# The Holospace

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The Holospace is a concept for a truly 3d way to interact with your computer.  It would allow for some very sci-fi interfaces and hopefully make 3d modeling and CAD a lot easier. It could display nearly any object and sense your hands or other objects to allow you to interact with the computer in 3d. In this instructable, I will show you how it would work, and then show you how I made it in 123D Design. If you like this Instructable, it would be great to get your vote for the 123D Design Challenge!

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## Step 1: The Display

One of the biggest parts of this is the display. It runs using four projectors, a head-tracking camera, and some shutter glasses. The projectors project onto a four sided box of glass covered in rear-projection film. Using the camera and some markers on the glasses, the computer gets the position of your head and can then adjust what it shows to make it look 3d. Here is a video with a good example of how it works: http://www.youtube.com/watch?feature=player_embedded&v=2CbiOikirrg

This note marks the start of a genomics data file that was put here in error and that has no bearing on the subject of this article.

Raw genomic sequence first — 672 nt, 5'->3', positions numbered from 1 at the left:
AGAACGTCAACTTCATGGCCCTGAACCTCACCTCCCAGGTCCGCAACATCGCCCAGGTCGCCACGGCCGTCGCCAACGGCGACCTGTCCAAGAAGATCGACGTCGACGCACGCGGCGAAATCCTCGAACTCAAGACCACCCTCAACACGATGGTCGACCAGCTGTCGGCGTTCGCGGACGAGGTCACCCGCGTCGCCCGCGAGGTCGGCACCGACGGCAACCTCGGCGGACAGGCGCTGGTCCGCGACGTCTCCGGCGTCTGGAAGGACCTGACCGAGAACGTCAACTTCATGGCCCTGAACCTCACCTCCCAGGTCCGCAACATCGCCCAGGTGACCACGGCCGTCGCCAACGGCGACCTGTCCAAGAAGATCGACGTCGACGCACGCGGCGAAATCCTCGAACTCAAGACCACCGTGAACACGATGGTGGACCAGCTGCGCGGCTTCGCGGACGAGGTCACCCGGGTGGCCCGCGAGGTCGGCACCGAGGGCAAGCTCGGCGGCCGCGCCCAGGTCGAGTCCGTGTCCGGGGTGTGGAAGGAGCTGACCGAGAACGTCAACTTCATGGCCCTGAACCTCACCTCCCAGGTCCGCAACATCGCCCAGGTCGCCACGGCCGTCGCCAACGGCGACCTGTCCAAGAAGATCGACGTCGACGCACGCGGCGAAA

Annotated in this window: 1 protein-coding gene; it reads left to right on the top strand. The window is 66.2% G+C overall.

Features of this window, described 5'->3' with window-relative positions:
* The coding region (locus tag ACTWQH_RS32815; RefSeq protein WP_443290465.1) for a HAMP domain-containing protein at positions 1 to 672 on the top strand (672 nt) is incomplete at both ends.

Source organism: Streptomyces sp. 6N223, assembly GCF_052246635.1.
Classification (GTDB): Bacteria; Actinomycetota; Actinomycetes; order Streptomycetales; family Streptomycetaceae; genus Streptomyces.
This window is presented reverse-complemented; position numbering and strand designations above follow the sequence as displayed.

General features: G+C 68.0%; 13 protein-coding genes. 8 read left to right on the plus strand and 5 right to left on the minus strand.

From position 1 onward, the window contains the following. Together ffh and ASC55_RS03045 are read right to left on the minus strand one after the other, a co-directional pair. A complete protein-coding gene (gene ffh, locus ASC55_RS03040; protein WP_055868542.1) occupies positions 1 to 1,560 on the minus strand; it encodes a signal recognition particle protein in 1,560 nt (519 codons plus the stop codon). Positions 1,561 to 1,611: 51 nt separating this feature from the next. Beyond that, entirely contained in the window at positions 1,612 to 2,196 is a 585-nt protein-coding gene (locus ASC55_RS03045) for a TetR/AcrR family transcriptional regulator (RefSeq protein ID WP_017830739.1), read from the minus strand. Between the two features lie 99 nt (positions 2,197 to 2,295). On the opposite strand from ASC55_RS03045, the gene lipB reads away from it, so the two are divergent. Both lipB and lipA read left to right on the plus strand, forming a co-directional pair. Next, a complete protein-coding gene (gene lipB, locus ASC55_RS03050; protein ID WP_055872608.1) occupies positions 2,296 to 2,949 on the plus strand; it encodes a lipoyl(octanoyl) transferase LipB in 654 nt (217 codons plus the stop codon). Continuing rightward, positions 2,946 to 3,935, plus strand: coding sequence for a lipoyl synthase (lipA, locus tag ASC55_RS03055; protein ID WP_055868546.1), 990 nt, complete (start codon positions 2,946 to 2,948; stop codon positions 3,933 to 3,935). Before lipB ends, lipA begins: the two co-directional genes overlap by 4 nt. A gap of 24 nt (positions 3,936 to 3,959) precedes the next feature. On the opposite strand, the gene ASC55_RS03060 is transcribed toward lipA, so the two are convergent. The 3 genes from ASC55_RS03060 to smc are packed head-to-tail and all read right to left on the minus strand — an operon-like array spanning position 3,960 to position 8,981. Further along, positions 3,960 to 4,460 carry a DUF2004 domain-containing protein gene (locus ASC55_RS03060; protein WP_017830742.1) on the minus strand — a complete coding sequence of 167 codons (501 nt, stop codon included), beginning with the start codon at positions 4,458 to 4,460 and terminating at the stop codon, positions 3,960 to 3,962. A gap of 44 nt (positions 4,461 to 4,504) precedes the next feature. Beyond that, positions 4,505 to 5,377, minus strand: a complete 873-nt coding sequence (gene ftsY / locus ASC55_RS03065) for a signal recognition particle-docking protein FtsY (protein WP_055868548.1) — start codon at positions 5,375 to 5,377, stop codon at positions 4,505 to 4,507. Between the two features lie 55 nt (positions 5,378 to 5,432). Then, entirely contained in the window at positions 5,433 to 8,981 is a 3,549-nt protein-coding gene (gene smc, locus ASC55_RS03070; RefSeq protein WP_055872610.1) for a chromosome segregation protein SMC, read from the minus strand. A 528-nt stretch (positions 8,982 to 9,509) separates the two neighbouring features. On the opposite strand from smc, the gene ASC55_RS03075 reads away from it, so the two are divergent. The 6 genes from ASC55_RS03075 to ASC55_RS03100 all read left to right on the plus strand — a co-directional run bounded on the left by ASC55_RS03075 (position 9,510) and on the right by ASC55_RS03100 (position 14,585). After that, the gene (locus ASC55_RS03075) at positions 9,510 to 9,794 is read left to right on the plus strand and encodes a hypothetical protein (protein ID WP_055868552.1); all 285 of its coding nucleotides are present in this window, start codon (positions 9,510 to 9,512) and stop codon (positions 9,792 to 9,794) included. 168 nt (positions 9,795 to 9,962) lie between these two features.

The shutter glasses would be used with the projectors, which are 120hz, to show a different image to each eye making the illusion even stronger, or to allow two people to share the workspace.

## Step 2: The Cameras

The other big part of the system is the object tracking cameras. There are two infrared cameras (the ones on the sides, the one in the middle is for head-tracking), and three high power infrared LEDs. Using an algorithm similar to the leap motion, it would turn it into a point cloud, which can be used for detecting objects, gestures, touches, or any other interactions. It would also allow it to use the four sides as giant touch screens as well.